Speaking of which, Houston’s bullpen has been excellent this October. It’s a collection of diamonds in the rough. Without the aid of any big market free agents or household names, this Astros bullpen has held strong thus far in the postseason. That’s thanks to Enoli Paredes, Andre Scrubb, and Blake Taylor. Paredes was signed in 2015 as an amateur free agent, Taylor was acquired in a minor league deal with the Mets and Scrubb was acquired from the Dodgers for Evan White.
Three relatively inconsequential transactions have solidified this team’s bullpen. In the regular season, they combined for 65 innings. According to ERA+, Paredes was the worst of the three at 49% better than league average. Scrubbs and Taylor were each 138% and 109% better than league average. Pretty good. Their shortcoming was their propensity to walk batters. They walked a total of 43 batters, giving Houston’s bullpen the third-highest walks per nine innings in baseball this year. It also inflated each of their WHIPs (the Astros bullpen had the 6th highest bullpen WHIP in baseball). There’s no reason for this not to continue into October.
It is worth noting that they’ve already shown signs of improvement. Only Taylor has allowed a walk (2) in two innings of work. Scrubb allowed a single hit in one inning of work while Paredes has been perfect in three and two thirds. Even if they begin to allow more batters to reach base, they remain effective relievers. In any case, something to keep an eye on.
Of course, they all set up to Ryan Pressly, who’s been Houston’s shutdown arm. Despite a rocky inning to end the fourth game of the ALDS against Oakland he figures to continue in that role. Overall, the Astros have done an excellent job polishing an originally shaky bullpen.
ASTROS’ X-FACTOR: OF George Springer
Going into the ALDS my selection for the Astros’ X-Factor was Yuli Gurriel, who, in retrospect, was about the worst selection I could have made. For this series, I’m going to be a bit more chalky and suggest George Springer. He’s consistently made an impact for this team, through the regular season and here in October. As a solid defensive center fielder, he has the opportunity to save runs (1 out above average this season, 8 in 2019). And nobody should need an introduction to the offensive value he can provide.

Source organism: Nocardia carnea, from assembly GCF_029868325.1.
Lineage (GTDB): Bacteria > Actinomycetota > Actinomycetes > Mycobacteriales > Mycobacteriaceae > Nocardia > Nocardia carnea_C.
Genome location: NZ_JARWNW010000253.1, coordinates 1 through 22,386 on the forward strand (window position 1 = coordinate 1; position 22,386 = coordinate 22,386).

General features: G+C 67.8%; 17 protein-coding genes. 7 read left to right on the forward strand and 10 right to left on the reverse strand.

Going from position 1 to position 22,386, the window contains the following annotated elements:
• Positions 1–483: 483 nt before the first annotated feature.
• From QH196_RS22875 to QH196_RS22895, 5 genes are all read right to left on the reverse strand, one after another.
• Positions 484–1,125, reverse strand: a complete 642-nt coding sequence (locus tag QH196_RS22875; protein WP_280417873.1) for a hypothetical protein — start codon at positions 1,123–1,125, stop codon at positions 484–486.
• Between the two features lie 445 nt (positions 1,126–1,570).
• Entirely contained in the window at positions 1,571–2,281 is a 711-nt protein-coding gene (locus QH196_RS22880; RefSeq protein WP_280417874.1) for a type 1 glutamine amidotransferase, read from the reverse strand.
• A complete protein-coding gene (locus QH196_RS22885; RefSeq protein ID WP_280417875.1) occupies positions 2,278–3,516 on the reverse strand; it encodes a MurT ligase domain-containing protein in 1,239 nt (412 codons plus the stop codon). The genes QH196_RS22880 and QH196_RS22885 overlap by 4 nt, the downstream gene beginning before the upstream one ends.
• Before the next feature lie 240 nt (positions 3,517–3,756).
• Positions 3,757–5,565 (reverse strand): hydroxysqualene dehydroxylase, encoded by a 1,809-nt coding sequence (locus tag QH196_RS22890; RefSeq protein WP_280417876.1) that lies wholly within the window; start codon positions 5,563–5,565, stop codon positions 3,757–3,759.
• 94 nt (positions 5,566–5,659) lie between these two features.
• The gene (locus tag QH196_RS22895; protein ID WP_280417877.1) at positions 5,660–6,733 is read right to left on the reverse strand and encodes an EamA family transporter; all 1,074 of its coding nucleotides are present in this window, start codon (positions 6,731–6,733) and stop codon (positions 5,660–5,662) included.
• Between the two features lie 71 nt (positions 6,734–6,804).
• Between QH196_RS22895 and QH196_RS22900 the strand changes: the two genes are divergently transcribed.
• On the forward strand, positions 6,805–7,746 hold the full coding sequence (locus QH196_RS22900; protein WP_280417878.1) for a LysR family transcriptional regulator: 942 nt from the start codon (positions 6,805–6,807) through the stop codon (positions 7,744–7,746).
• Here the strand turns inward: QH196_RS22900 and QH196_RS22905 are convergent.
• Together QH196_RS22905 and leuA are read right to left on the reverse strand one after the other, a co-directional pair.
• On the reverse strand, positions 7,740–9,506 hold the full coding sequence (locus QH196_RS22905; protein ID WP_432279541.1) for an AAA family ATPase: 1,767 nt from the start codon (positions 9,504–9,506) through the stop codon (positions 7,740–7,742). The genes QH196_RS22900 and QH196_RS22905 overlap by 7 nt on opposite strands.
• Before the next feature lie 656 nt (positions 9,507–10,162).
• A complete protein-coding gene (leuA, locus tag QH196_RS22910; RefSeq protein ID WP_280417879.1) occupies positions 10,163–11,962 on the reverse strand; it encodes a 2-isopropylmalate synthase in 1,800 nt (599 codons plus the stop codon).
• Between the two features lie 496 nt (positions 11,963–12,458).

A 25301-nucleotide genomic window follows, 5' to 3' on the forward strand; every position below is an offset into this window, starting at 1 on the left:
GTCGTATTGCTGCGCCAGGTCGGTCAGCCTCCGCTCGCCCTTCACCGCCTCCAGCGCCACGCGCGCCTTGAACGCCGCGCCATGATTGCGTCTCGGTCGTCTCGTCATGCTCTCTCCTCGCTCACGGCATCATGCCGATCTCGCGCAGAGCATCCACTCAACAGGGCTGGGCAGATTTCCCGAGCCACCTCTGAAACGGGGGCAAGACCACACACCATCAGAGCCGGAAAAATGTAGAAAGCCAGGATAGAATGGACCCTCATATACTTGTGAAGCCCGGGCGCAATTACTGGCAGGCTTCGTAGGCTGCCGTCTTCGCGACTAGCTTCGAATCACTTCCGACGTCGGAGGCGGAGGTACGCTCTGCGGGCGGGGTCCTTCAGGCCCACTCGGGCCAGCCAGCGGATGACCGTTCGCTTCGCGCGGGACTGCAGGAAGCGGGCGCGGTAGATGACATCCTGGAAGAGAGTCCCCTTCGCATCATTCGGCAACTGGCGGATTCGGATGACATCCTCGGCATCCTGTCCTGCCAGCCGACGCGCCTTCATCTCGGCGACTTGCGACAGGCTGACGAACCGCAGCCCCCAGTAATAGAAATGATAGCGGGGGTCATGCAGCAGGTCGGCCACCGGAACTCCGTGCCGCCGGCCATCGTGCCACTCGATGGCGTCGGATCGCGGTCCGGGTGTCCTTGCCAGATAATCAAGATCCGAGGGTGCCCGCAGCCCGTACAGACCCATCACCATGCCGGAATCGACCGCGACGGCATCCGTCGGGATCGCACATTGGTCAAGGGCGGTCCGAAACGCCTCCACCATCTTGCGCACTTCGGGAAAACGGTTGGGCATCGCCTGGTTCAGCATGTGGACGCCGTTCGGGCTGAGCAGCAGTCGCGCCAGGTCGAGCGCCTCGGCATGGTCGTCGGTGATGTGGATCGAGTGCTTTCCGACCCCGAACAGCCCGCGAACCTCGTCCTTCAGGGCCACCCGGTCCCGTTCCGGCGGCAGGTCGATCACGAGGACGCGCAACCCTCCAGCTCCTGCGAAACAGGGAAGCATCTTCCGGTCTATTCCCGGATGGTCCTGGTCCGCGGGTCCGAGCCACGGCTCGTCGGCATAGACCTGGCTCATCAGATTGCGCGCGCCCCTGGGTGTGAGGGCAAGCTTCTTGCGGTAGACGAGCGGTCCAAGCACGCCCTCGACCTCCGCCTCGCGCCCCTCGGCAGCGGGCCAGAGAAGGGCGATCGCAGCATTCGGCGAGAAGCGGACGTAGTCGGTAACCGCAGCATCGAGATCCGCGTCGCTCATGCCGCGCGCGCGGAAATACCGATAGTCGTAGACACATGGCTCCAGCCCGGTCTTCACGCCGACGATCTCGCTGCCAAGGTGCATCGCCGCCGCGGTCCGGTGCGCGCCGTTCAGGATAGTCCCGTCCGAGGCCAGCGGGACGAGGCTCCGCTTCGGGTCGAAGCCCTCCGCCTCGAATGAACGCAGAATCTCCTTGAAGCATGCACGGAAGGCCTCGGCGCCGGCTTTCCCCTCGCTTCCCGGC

He’s also got a bit of an edge against the Rays pitching as he hasn’t disproportionately struggled against any single pitch. He’s hit fastballs, off-speed, and breaking balls roughly equally well. He’s been susceptible to pitches down in the zone (something Tampa Bay will surely exploit) however maintained a strong strikeout rate being one of the league’s more patient hitters. Simply put, he’s going to be more difficult than some of the other Astros hitters to defeat. He’s got fewer weaknesses. He’s about as complete a player as any. In his free-agent year, he’s also got something to prove. With the world watching, he’s got a chance to show everyone what type of payday he deserves.
The Astros have convinced a lot of people to take them seriously over the past week (myself included). They’re going to be using many of the same, proven players that won them a World Series three years ago and saw them come very close just last year. If they have put it all together here in October and can maintain this offensive resurgence they pose a serious threat to Tampa Bay’s pitching staff. Which is the other part of this equation…
Tampa Bay is going to have to get creative and lucky to get through seven consecutive days of high leverage baseball. Only four teams asked their starters to pitch fewer innings. The Rays will also be unable to use Tyler Glasnow, arguably their best starter, for a second start having just pitched in game five of the ALDS to secure the win against the Yankees. Ultimately, this Rays pitching staff isn’t built to play seven consecutive games. They may not have to. But the Astros can make them. And if they do, they’ll have the upper hand. That will be the key for the Astros: Work the count, burn through Tampa Bay’s bullpen.
Find all our 2020 MLB Playoff Coverage Here!
As we cover each series as the Playoffs unfold with an Analyst assigned to each series!
Follow us on Twitter @ProspectsWorldW
SUBSCRIBE To our YouTube channel! For amateur and Minor League prospects
Featured Image Credit: MLB.COM